The Corporate Insolvency and Governance Bill 2019-20 (the Bill) will be considered in all stages on 3 June 2020 (with the aim of becoming law on this date).
The Bill, among other things, aims to provide businesses with the necessary breathing space and flexibility required to continue trading and to comply with their legal obligations in the current challenging conditions arising from the COVID-19 pandemic.
To achieve this aim, the Bill introduces a number of measures to provide companies with temporary relief from requirements relating to general meetings (including AGMs). Due to the restrictions on gatherings of people, companies are not in a position to hold physical meetings with their members at the moment.
Below is a summary of the key considerations relating to the conduct of shareholder/member meetings (including AGMs) taking place between 26 March 2020 and 30 September 2020 (the Restricted Period) (with the power of the Government to extend this period even further) and the implications of the imminent introduction of the Bill.
If a company is obliged to hold its AGM during the Restricted Period (whether under company law or its constitution), the Bill enables a company to hold the meeting by 30 September 2020 (or any extended date). This gives companies more time to make appropriate arrangements for any AGM (including giving shareholders the appropriate notice (usually 21 clear days’ for a listed plc). However, there may be other matters that may still make it appropriate for a company to need to hold their AGM (or a general meeting) during the Restricted Period. The following should be considered if a company is planning to extend the date of an AGM:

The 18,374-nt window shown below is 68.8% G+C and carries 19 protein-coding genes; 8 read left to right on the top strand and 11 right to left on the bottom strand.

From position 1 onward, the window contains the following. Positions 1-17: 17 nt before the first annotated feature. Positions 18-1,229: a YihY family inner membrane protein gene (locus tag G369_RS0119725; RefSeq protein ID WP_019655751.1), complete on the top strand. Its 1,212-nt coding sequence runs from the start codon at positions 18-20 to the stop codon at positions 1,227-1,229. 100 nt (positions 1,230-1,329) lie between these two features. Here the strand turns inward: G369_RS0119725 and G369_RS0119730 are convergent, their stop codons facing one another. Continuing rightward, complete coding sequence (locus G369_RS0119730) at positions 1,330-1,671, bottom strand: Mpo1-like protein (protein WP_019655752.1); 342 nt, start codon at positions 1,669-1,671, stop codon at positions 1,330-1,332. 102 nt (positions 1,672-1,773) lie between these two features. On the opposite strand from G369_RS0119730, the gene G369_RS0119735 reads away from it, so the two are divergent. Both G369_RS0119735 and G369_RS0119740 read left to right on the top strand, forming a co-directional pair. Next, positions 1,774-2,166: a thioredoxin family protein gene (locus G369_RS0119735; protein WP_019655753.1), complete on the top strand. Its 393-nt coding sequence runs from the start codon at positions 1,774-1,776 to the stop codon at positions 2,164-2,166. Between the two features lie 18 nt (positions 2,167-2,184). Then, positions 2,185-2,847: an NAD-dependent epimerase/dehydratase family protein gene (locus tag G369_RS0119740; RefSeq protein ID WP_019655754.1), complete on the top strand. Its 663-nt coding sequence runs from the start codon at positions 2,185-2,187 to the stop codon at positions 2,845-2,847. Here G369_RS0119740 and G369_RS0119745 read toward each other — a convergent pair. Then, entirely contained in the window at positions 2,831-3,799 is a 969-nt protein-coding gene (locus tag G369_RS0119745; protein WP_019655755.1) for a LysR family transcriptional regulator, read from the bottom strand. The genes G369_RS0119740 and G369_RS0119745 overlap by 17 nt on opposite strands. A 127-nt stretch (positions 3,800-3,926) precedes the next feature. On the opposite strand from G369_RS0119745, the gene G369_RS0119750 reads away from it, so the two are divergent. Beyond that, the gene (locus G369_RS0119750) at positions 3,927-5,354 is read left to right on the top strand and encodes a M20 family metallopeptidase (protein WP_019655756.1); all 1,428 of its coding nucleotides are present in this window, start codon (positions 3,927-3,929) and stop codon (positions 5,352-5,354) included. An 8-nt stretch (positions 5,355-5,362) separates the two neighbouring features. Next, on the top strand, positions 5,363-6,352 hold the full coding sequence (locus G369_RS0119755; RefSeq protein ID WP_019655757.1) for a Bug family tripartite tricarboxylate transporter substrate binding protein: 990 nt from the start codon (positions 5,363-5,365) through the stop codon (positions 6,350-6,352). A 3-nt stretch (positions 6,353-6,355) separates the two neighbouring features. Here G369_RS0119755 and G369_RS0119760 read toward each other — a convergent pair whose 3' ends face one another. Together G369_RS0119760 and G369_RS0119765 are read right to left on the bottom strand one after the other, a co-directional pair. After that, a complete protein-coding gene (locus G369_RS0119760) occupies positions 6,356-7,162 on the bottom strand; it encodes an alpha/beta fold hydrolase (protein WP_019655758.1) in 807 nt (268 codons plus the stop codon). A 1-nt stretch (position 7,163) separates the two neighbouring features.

If a company holds a general meeting during the Restricted Period, the Bill expressly permits for “Virtual only” meetings. A “Virtual only” meeting is where all attendees are in different places (connected through a video/tele conference facility) and voting being carried-out electronically or by other means. These provisions override any other law (or provision in a company’s constitution) that prevents a company from holding virtual meetings, so will give companies more flexibility when arranging member meetings during the Restricted Period.
The Bill will reduce the need for a company to hold a “hybrid” meeting (where the minimum number of attendees to form quorum have to attend in person and all other attendees vote via proxy and have access to the meeting by way of tele/video conference), so should simplify how a meeting can be held during the Restricted Period.
Additionally, the Bill will provide that members will not have the right to attend the meeting in person during the Restricted Period. The measures introduced by the Bill will not prevent shareholders from exercising their right to vote on resolutions or other matters brought before the meeting, however, shareholders may instead be required to vote by post or by electronic means to keep the number of persons physically attending a meeting to any required minimum.